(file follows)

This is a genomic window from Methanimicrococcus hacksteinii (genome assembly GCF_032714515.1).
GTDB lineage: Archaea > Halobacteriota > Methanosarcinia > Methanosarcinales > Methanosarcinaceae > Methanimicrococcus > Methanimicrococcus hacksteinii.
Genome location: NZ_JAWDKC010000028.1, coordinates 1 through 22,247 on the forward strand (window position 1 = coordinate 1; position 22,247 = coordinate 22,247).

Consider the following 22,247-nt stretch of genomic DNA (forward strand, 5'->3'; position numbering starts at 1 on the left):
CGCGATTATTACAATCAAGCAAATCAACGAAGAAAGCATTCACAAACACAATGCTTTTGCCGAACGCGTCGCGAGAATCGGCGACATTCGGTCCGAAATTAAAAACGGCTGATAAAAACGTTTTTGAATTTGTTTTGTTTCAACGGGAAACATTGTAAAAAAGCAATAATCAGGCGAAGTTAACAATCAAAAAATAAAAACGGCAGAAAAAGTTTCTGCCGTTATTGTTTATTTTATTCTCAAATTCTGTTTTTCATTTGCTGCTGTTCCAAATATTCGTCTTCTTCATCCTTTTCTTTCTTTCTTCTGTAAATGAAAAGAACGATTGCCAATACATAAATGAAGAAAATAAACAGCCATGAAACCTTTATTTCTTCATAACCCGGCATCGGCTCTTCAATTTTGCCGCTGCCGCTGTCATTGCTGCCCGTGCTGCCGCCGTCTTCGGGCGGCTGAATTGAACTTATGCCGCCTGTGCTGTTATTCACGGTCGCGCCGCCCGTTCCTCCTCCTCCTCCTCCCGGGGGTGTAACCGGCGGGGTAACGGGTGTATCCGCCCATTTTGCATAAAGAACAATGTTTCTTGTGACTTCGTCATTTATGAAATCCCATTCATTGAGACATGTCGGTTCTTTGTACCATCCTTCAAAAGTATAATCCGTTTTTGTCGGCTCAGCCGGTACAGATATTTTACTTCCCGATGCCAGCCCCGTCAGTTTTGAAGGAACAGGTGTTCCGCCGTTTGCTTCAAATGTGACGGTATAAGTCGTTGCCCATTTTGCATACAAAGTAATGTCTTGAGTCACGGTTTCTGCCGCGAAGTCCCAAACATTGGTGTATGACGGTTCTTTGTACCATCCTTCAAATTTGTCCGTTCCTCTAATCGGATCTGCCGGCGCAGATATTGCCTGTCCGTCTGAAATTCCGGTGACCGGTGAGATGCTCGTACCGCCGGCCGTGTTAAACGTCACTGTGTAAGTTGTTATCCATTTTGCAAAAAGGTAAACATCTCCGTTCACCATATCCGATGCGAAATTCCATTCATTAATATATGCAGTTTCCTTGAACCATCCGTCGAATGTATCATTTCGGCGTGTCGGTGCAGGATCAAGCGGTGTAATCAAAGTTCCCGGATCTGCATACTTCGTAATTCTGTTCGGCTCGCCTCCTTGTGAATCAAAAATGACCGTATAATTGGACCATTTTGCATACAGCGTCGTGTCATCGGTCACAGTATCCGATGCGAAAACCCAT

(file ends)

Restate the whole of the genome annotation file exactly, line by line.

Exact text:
This is a genomic window from Methanimicrococcus hacksteinii (genome assembly GCF_032714515.1).
GTDB lineage: Archaea > Halobacteriota > Methanosarcinia > Methanosarcinales > Methanosarcinaceae > Methanimicrococcus > Methanimicrococcus hacksteinii.
Genome location: NZ_JAWDKC010000028.1, coordinates 1 through 22,247 on the forward strand (window position 1 = coordinate 1; position 22,247 = coordinate 22,247).

Consider the following 22,247-nt stretch of genomic DNA (forward strand, 5'->3'; position numbering starts at 1 on the left):
CGCGATTATTACAATCAAGCAAATCAACGAAGAAAGCATTCACAAACACAATGCTTTTGCCGAACGCGTCGCGAGAATCGGCGACATTCGGTCCGAAATTAAAAACGGCTGATAAAAACGTTTTTGAATTTGTTTTGTTTCAACGGGAAACATTGTAAAAAAGCAATAATCAGGCGAAGTTAACAATCAAAAAATAAAAACGGCAGAAAAAGTTTCTGCCGTTATTGTTTATTTTATTCTCAAATTCTGTTTTTCATTTGCTGCTGTTCCAAATATTCGTCTTCTTCATCCTTTTCTTTCTTTCTTCTGTAAATGAAAAGAACGATTGCCAATACATAAATGAAGAAAATAAACAGCCATGAAACCTTTATTTCTTCATAACCCGGCATCGGCTCTTCAATTTTGCCGCTGCCGCTGTCATTGCTGCCCGTGCTGCCGCCGTCTTCGGGCGGCTGAATTGAACTTATGCCGCCTGTGCTGTTATTCACGGTCGCGCCGCCCGTTCCTCCTCCTCCTCCTCCCGGGGGTGTAACCGGCGGGGTAACGGGTGTATCCGCCCATTTTGCATAAAGAACAATGTTTCTTGTGACTTCGTCATTTATGAAATCCCATTCATTGAGACATGTCGGTTCTTTGTACCATCCTTCAAAAGTATAATCCGTTTTTGTCGGCTCAGCCGGTACAGATATTTTACTTCCCGATGCCAGCCCCGTCAGTTTTGAAGGAACAGGTGTTCCGCCGTTTGCTTCAAATGTGACGGTATAAGTCGTTGCCCATTTTGCATACAAAGTAATGTCTTGAGTCACGGTTTCTGCCGCGAAGTCCCAAACATTGGTGTATGACGGTTCTTTGTACCATCCTTCAAATTTGTCCGTTCCTCTAATCGGATCTGCCGGCGCAGATATTGCCTGTCCGTCTGAAATTCCGGTGACCGGTGAGATGCTCGTACCGCCGGCCGTGTTAAACGTCACTGTGTAAGTTGTTATCCATTTTGCAAAAAGGTAAACATCTCCGTTCACCATATCCGATGCGAAATTCCATTCATTAATATATGCAGTTTCCTTGAACCATCCGTCGAATGTATCATTTCGGCGTGTCGGTGCAGGATCAAGCGGTGTAATCAAAGTTCCCGGATCTGCATACTTCGTAATTCTGTTCGGCTCGCCTCCTTGTGAATCAAAAATGACCGTATAATTGGACCATTTTGCATACAGCGTCGTGTCATCGGTCACAGTATCCGATGCGAAAACCCAT